Assign a string but get back an object -the browser at play?

Given this tag:

<p id="myp">foo para

I know you're not supposed to, but if I assign a string to the style property of the corresponding DOM object, I can change its style:

let p = document.getElementById('myp'); = 'color: red'; //assign a string should now point to a string, I suppose. But if I then ask for the style property, I get an object rather than a string:

console.log(; //get back an object

Normally in JavaScript if I assign a string to a variable or object property, I expect the value to still be a string when I ask for that value. So is the browser jumping in to change this, or is there a JavaScript mechanism at play?

document.getElementById returns an HTMLElement, and if you look at it's prototype

we see that style is not a "normal" property, but actually a getter and setter.

Obviously this is a super simplified example, but essentially it would be implemented something like:

  let element = {
        color: 'red',
        get style() {
            return { color: this.color }
        set style(s) {
            this.color = s.split(': ')[1]
    } = 'color: blue';

Cisco Customer Response Applications Editor Step Reference Guide, adding session attributes and variables 2-9. adding variables or assigning class to object 15-4. assigning Extended Get Digit String step 7-19. Get Digit String configuring voice browser parameters playing back text as speech 9-​29. Assigns a new value to the string, replacing its current contents. (1) string Copies str. (2) substring Copies the portion of str that begins at the character position subpos and spans sublen characters (or until the end of str, if either str is too short or if sublen is string::npos).

If you debug HTMLElement.prototype in the console, you can see that style is an accessor property. When you assign a value to it, instead of just overwriting the property in question it executes a setter method, which can override the value you passed. This is without a doubt in place to ensure that the style property is always an object (namely an instance of CSSStyleDeclaration), since a lot of things rely on that.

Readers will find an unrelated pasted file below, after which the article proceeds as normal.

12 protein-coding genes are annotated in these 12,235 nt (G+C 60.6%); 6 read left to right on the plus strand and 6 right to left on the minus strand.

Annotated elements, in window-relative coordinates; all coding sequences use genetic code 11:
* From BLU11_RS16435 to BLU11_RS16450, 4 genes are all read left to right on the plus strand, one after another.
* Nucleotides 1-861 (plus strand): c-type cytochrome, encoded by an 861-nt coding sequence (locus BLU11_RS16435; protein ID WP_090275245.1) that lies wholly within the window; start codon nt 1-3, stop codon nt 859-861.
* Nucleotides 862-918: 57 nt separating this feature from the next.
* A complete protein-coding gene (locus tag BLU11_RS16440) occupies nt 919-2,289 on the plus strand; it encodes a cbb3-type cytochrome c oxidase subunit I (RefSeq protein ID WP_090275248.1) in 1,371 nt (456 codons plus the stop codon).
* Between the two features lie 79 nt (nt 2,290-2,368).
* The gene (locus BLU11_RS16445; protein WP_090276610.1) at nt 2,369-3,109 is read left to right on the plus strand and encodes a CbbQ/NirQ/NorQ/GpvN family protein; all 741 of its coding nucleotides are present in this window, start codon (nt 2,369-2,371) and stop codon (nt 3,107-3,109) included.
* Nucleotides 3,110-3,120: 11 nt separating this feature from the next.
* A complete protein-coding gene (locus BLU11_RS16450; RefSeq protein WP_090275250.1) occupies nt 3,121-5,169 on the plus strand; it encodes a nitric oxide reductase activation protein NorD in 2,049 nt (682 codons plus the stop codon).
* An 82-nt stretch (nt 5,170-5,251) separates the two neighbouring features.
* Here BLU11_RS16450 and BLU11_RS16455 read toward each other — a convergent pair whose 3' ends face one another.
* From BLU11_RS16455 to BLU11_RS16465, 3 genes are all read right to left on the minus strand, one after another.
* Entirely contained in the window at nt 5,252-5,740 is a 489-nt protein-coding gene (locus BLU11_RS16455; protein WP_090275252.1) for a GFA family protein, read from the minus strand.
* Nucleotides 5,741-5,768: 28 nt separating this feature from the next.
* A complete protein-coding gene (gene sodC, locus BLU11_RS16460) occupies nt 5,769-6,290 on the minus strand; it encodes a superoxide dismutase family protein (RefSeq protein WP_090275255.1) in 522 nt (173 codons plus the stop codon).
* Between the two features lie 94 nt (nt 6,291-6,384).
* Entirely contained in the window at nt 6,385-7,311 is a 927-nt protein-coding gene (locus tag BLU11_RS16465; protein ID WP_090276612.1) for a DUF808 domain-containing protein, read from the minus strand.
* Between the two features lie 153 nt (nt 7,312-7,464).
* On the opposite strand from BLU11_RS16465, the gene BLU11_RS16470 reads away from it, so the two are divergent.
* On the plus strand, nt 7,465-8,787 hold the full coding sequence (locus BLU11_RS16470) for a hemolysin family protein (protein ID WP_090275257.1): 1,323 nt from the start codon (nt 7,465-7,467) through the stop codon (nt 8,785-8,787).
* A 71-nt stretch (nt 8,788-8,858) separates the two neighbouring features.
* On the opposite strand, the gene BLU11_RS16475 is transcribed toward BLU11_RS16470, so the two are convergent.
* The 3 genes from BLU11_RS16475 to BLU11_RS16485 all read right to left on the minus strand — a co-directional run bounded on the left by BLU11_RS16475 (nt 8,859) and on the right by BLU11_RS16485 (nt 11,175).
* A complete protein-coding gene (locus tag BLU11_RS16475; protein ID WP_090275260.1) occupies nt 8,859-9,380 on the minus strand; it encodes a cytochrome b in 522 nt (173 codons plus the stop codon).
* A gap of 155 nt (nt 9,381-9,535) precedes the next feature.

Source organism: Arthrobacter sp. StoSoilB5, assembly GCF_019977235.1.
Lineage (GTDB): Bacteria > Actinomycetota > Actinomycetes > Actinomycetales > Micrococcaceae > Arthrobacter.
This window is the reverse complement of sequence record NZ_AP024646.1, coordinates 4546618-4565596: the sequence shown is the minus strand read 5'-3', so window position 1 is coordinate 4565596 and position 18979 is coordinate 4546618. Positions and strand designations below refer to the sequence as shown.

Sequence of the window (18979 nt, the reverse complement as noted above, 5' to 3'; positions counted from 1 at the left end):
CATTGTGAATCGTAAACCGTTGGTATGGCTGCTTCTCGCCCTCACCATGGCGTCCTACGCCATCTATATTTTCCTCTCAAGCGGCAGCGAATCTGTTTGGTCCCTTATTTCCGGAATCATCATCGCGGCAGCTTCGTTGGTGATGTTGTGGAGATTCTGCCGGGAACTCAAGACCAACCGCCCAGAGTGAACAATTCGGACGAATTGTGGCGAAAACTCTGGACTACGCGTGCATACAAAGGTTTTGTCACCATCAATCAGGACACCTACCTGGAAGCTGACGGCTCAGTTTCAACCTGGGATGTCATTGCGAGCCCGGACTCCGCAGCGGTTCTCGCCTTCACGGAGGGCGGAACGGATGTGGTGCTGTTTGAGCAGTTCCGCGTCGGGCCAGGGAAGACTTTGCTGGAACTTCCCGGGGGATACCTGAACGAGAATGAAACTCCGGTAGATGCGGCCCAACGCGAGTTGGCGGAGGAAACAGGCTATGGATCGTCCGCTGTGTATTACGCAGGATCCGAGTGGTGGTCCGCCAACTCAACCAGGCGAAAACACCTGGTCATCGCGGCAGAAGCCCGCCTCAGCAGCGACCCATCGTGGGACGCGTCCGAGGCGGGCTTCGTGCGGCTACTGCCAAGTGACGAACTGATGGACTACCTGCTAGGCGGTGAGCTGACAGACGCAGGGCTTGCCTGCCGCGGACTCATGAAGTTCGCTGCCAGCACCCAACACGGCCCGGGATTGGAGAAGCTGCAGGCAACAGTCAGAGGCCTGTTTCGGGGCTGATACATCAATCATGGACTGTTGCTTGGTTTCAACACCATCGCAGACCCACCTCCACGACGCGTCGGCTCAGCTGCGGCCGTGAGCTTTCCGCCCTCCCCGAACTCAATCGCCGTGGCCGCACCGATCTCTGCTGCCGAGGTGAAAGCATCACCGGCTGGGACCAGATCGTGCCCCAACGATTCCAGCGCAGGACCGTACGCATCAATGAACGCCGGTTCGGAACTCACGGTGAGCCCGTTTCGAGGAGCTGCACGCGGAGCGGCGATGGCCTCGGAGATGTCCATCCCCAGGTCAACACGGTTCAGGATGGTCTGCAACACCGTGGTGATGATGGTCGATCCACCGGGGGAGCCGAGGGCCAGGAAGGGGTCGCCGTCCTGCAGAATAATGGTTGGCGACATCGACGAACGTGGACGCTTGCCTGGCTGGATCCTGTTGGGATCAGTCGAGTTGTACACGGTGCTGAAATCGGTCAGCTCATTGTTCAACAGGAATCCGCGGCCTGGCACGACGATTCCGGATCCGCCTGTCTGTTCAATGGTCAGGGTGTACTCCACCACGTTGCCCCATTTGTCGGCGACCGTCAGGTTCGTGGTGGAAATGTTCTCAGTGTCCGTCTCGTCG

To overwrite the style attribute of the element, you can safely use p.setAttribute('style', 'color: red');

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Style of the p element is an object containing all of its styles, you need to select which style you want.

UPDATE: You can get your string back from the cssText also in the snippet. = 'color: red'; I believe this line is taken as: 'red'; 

let p = document.getElementById('myp'); = 'color: red';

<p id="myp">foo para<p>

ucimo-javascript/ at master · skolakoda/ucimo-javascript , Programming in browser vs. programming on file system Intro to data and binary numbers; Data types in Javascript. Boolean ( true i false ); Number; String (​text); Array; Object; Non-existing Project: How long I have to learn to become an expert; Project: Setup your business model Assign return value to a variable​. For a string class that is for use in a C++/CLI managed project, use System.String. Creating CString Objects from Standard C Literal Strings. You can assign C-style literal strings to a CString just as you can assign one CString object to another. Assign the value of a C literal string to a CString object. CString myString = _T("This is a test");

According to mozilla documentation

The property is used to get as well as set the inline style of an element. While getting, it returns a CSSStyleDeclaration object that contains a list of all styles properties for that element with values assigned for the attributes that are defined in the element's inline style attribute.


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{"version":3,"sources":["webpack:////tmp/frontend/node_modules , Details. There are no restrictions on the name given as x: it can be a non-syntactic name (see make.names).. The pos argument can specify the environment in which to assign the object in any of several ways: as -1 (the default), as a positive integer (the position in the search list); as the character string name of an element in the search list; or as an environment (including using sys.frame

{"version":3,"sources":["webpack:///webpack/bootstrap","webpack , Object.assign() is actually standardised, where as object spread is not yet. The only problem is browser support for the former and in future, the latter too. The only problem is browser support for the former and in future, the latter too.